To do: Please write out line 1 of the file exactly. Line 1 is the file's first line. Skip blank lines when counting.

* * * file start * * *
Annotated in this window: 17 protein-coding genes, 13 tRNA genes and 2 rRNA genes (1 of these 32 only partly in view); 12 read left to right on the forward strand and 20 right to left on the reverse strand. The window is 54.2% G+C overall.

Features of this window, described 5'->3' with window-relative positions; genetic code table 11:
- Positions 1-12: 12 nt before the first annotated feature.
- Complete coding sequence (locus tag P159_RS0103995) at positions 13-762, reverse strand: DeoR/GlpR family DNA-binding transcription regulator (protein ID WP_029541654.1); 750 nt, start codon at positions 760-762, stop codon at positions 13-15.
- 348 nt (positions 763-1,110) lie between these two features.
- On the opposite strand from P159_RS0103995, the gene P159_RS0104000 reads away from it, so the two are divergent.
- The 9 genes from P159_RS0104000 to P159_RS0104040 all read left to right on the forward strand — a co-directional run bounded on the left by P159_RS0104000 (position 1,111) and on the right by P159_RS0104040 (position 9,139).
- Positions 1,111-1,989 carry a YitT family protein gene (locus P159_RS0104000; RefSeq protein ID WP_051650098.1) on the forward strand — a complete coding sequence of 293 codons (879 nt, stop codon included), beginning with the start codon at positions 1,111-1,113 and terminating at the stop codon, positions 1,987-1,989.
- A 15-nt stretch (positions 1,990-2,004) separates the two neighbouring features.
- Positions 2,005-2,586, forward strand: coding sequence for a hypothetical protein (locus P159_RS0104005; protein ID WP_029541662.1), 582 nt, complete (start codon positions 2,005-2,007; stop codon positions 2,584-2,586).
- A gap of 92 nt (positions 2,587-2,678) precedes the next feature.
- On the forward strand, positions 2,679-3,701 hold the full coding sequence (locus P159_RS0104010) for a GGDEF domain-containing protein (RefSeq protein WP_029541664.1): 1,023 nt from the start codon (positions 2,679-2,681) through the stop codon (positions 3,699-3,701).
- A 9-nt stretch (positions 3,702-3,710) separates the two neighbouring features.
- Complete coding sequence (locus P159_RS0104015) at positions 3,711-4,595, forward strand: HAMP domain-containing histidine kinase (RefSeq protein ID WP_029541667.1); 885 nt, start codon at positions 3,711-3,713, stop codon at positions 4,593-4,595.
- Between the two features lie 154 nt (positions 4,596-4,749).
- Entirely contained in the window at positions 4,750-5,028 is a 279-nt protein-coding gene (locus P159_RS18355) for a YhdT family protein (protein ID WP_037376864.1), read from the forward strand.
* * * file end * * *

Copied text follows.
Annotated in this window: 17 protein-coding genes, 13 tRNA genes and 2 rRNA genes (1 of these 32 only partly in view); 12 read left to right on the forward strand and 20 right to left on the reverse strand. The window is 54.2% G+C overall.